The National Institute of General Medical Sciences (NIGMS) suggested the following steps:
    Visit and carefully read the NIGMS F32 Fellowship page and the NIGMS Featured Funding Programs.
    See the F32 fellowship-related program areas and contact the listed individuals if you area of interest falls within a support area. For areas not listed, send an email to Michael Sesma at msesma@nigms.nih.gov expressing interest in the F32, the specific interest for post-doctoral research, research and training aims for the fellowship, potential sponsor/host, and a biosketch.

    As far as support for statisticians and biostatisticians, the focus is on the significance and importance of questions being addressed and how to bring tools such as statistical and computational approaches to explore or address the topic. Fellowship programs provide training that focuses on scientific questions and the experimental approach to be used. The best way to find out about who is using statistical and biostatistical approaches in their research and might be good mentors is to search on relevant terms. Use RePort.nih.gov to find those projects.

    Applicants should request letters of recommendation from people who can comment meaningfully on the applicant’s dissertation or early post-doctoral research and are not merely chosen because the letter writers are especially distinguished individuals in the profession. A throw-away, thoughtless letter from a famous mathematical scientist who barely knows the applicant can doom an application.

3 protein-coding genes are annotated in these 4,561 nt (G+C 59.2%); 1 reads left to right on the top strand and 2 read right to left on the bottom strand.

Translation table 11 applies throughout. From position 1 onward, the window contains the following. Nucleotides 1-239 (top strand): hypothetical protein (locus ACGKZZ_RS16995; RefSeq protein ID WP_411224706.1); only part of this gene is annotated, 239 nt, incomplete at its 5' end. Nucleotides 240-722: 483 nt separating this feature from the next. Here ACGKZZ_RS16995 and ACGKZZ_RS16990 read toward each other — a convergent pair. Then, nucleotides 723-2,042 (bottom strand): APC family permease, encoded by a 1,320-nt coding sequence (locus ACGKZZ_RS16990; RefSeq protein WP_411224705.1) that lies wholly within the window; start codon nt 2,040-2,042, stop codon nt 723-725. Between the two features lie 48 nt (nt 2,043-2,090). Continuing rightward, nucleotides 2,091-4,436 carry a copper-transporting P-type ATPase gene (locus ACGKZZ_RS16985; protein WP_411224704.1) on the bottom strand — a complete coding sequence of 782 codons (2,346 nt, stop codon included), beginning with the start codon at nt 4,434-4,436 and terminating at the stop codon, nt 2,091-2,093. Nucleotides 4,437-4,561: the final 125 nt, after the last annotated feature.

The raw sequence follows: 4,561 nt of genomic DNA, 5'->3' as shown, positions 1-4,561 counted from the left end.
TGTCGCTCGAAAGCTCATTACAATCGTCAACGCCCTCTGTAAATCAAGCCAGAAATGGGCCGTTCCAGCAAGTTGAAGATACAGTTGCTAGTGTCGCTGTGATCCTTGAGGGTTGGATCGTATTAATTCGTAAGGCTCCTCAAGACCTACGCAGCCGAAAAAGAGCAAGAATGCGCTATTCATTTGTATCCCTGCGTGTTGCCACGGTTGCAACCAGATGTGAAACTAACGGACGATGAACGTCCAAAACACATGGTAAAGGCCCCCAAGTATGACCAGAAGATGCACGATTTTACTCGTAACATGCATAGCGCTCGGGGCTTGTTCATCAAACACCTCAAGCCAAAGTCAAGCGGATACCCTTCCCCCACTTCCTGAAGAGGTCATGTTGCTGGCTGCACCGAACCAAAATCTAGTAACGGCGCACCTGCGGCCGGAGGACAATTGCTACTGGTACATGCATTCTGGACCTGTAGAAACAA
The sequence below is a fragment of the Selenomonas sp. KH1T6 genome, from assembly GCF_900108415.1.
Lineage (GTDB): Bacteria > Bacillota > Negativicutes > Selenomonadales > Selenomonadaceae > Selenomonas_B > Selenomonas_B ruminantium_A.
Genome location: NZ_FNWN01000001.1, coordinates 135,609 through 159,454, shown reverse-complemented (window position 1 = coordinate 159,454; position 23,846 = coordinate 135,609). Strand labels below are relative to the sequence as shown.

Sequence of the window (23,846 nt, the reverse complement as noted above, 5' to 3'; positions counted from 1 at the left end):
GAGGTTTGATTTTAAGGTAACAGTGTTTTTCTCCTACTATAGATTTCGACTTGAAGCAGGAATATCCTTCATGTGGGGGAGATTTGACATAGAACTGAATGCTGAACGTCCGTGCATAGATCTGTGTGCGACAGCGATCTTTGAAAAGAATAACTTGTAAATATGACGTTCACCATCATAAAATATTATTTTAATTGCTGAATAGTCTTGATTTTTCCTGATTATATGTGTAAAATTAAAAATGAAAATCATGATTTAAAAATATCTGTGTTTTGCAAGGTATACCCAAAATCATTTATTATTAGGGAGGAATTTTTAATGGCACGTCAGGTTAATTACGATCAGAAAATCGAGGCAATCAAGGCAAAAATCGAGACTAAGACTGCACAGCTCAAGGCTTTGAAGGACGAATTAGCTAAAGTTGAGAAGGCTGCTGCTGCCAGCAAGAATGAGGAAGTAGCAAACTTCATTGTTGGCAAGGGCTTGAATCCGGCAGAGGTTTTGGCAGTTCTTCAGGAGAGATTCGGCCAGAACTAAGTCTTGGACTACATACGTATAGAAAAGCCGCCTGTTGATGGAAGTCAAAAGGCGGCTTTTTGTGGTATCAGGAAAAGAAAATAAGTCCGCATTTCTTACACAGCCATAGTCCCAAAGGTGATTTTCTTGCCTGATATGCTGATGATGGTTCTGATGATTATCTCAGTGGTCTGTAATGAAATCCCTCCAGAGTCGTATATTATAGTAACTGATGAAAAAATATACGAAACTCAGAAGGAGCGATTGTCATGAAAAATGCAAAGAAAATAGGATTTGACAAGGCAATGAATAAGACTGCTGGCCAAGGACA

I have no advice for statisticians that wouldn’t apply to all MSPRF applicants.

    Should a potential applicant discuss their proposal with you the program officer? If so, at what stage of the process?
    We get requests for information from MSPRF applicants at virtually all stages of the application process. The members of the MSPRF management team are always ready to respond to such requests, whether made via email or in a phone call. We are able to answer general questions about the MSPRF program, but, for obvious reasons, we are enjoined from offering advice about the scientific content of applications. The answers to many of the questions we receive can actually be found in the MSPRF solicitation (NSF 12-496) and other documents that can be accessed from the program’s homepage and should be read carefully before the application process begins.